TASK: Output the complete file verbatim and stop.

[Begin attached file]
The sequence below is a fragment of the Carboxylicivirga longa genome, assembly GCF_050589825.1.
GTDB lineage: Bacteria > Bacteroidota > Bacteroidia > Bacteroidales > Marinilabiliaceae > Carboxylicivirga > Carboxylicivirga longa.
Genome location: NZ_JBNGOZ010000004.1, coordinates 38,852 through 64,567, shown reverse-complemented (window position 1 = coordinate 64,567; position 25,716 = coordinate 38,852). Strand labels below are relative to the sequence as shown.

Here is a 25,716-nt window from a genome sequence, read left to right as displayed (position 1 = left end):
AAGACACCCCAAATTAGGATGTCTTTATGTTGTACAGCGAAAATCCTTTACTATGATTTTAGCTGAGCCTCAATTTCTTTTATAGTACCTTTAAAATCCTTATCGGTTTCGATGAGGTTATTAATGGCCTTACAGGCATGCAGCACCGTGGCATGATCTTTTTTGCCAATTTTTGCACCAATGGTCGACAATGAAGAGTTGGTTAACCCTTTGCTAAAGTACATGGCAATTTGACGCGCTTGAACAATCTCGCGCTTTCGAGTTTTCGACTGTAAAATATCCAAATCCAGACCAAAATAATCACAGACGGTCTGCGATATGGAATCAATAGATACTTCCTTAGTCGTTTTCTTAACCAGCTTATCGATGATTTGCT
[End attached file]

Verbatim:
The sequence below is a fragment of the Carboxylicivirga longa genome, assembly GCF_050589825.1.
GTDB lineage: Bacteria > Bacteroidota > Bacteroidia > Bacteroidales > Marinilabiliaceae > Carboxylicivirga > Carboxylicivirga longa.
Genome location: NZ_JBNGOZ010000004.1, coordinates 38,852 through 64,567, shown reverse-complemented (window position 1 = coordinate 64,567; position 25,716 = coordinate 38,852). Strand labels below are relative to the sequence as shown.

Here is a 25,716-nt window from a genome sequence, read left to right as displayed (position 1 = left end):
AAGACACCCCAAATTAGGATGTCTTTATGTTGTACAGCGAAAATCCTTTACTATGATTTTAGCTGAGCCTCAATTTCTTTTATAGTACCTTTAAAATCCTTATCGGTTTCGATGAGGTTATTAATGGCCTTACAGGCATGCAGCACCGTGGCATGATCTTTTTTGCCAATTTTTGCACCAATGGTCGACAATGAAGAGTTGGTTAACCCTTTGCTAAAGTACATGGCAATTTGACGCGCTTGAACAATCTCGCGCTTTCGAGTTTTCGACTGTAAAATATCCAAATCCAGACCAAAATAATCACAGACGGTCTGCGATATGGAATCAATAGATACTTCCTTAGTCGTTTTCTTAACCAGCTTATCGATGATTTGCT